Commercial Using Stock Footage Only

Joe Randeen/ Editing, Films, Storytelling, Videos

Telling a good STORY is essential for filmmakers.  If you can’t capture and engage your audience you have missed the mark as a storyteller. One of the exercises we do in our Film I class is to ask the students to make a commercial (tell a story) using only stock footage. Stock footage, also called stock video or b-roll, is a piece of video content, a clip or shot (normally shorter than

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Student’s Understanding of Camera Angles

Joe Randeen/ Editing, Films

Knowing your Camera SHOTS, ANGLES, and MOVEMENTS is essential to any filmmaker.  The Introduction to Film Production class was given the following assignment to demonstrate their knowledge of Camera Angles. You will be making a short movie on the subject of the BEST and WORST kitchen utensil (a small handheld tool used for food preparation). Genre is up to you: Comedy, Drama, Mystery, Documentary, etc. Must use angles: Wide Shot, Medium Shot,

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Commercial: Edit To The Beat

Joe Randeen/ Editing, Videos

How does the rhythm of an edit, or the pacing of shots, matter to the art of editing?Setting the pace of an edit is vital to the storytelling aspect, and for establishing the general stylistic feel of a film. This rhythm is created by a series of beats, and cannot be determined by one or two consecutive cuts alone. It works very similarly to a music composition. The tempo of a piece

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Filmmaking: Murch’s Rule of Six

Joe Randeen/ Cinematography, Editing, Films

Oscar-winning editor Walter Murch, known for Apocalypse Now and The English Patient, came up with six rules for cutting film. When you begin editing, consider each of the following (in descending order of importance): Emotion: How do you want the audience to feel? Story: Are you advancing the story in a meaningful way? Rhythm: Does your timing feel right? Eye trace: Where is the viewer’s focus on the screen? It shouldn’t have

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Best Editing Award

Joe Randeen/ Announcements, Awards, Editing, News & Thoughts

BEST EDITING AWARDLuke Nagata The students of Blue And Gold Production, Gahr High School’s Film Production class, were given raw footage to produce a short film. Congratulations to Luke Nagato for winning the BEST EDITING award for “My Nightmare.” This first-year student did a fantastic job. We are looking forward to seeing many more future projects from Luke. We also want to recognize the hard work from some of our other film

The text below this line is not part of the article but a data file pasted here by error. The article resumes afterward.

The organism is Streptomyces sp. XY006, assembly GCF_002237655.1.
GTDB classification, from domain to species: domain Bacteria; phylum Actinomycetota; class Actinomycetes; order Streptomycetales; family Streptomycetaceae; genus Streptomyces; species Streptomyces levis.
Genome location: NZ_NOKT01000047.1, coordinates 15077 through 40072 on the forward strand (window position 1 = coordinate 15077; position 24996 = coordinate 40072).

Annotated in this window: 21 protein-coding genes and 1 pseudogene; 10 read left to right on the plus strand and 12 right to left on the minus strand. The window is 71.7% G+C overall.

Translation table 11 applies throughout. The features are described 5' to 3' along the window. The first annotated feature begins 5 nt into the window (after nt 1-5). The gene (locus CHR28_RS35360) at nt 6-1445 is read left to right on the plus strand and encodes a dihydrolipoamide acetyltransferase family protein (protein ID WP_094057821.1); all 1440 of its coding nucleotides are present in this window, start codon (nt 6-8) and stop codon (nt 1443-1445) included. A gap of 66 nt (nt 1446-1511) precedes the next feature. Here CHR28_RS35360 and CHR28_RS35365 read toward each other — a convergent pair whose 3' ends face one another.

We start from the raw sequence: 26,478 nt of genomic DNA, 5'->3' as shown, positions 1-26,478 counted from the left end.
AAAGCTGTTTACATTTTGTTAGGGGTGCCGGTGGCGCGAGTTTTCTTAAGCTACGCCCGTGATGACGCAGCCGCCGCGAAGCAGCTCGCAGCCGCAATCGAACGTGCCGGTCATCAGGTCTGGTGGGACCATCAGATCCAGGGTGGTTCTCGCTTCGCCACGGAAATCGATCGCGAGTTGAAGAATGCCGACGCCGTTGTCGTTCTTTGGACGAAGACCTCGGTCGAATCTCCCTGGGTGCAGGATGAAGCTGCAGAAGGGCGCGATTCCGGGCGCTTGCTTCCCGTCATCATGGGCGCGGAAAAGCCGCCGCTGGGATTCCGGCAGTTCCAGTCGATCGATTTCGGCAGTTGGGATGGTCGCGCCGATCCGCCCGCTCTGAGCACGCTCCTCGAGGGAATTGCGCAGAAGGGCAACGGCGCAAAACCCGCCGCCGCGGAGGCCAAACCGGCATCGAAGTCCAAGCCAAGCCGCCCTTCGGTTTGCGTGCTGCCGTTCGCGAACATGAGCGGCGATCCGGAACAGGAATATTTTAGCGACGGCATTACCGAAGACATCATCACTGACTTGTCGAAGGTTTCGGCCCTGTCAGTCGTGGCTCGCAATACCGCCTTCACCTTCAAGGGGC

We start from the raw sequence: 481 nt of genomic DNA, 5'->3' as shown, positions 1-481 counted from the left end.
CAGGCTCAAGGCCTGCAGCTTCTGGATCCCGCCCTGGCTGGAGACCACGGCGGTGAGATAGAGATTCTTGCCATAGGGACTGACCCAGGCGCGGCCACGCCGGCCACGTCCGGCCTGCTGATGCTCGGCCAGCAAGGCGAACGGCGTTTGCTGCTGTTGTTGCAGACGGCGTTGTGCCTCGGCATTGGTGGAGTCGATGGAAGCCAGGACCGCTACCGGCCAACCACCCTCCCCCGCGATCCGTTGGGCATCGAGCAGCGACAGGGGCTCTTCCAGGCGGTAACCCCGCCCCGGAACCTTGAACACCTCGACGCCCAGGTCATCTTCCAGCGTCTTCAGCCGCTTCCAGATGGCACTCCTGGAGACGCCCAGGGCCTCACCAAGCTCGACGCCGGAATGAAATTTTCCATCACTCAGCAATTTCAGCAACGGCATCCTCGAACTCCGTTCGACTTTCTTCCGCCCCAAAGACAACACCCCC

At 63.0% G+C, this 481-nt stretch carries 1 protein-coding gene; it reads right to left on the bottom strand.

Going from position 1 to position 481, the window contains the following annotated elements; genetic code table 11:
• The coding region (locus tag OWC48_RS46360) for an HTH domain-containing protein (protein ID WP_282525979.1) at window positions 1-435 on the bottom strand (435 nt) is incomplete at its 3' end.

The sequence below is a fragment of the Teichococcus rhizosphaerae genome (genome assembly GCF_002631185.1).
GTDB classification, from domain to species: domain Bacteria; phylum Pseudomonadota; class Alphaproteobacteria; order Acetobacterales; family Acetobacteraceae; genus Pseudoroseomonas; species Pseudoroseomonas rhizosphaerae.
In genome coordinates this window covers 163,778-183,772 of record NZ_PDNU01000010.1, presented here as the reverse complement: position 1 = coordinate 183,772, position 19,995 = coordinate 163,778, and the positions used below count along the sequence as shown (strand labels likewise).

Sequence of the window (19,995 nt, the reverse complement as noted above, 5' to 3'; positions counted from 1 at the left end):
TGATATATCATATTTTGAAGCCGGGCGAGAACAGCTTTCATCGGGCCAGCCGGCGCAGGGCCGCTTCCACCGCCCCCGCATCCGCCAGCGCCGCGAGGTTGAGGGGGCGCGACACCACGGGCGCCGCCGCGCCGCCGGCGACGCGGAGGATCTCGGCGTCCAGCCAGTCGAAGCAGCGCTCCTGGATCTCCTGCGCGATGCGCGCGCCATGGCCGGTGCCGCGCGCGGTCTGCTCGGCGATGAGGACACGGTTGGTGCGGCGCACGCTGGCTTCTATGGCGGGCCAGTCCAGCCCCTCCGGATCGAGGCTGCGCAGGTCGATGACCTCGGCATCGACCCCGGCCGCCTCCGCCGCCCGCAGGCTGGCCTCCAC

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The Mirror (Le Miroir)

Joe Randeen/ Cinematography, Editing, Films, How-To, Techniques

Le Miroir is a short film written and directed by the team at Roman + Pedro. It tells the story of a man – in the sense of the human being – which passes from childhood to the status of “old man”, the time to freshen up.  This is a fantastic film to show film students, not only as an example of storytelling but also filmmaking.  Their website provides BTS and mood boards for the

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Mistakes YouTubers Make & How To Fix Them

Joe Randeen/ Editing, FCPX, How-To, Techniques, Videos

We can all grow in our skills as content creators.  Practice is a non-negotiable but why reinvent the wheel as well? Here is a good video by FILM BOOTH that will show you how to not make the same mistakes so many YouTubers (content creators) make. This video, along with practice will make you a better content creator.  These are simple yet often over-looked mistakes.  One important note is the SCRIPT everything

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Editing – How Much Time Does It Take?

Joe Randeen/ Editing, News & Thoughts, Uncategorized

Every now and then the question of “how long does it take to edit video” comes up.  It’s a difficult question to answer because of all the variables. The experience of the editor being the biggest factor. There also how much falls on the editor. Do they have to acquire music, b-roll, copy, etc.? Is there a shot list and a script? Does it require animation? Is it a film, documentary, news,

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Why Final Cut Pro

Joe Randeen/ Editing, News & Thoughts

So why do we, Blue and Gold Production, use Final Cut Pro X? If you have done any serious video editing, FCPX (Final Cut Pro X) probably hasn’t been the tool of choice.  Seven years ago, Apple launched version 10 and any traction they had made in the professional editing realm instantaneously blew up.  Personally, I had been editing on FCP for several years and jumped over to Adobe Premiere, as did

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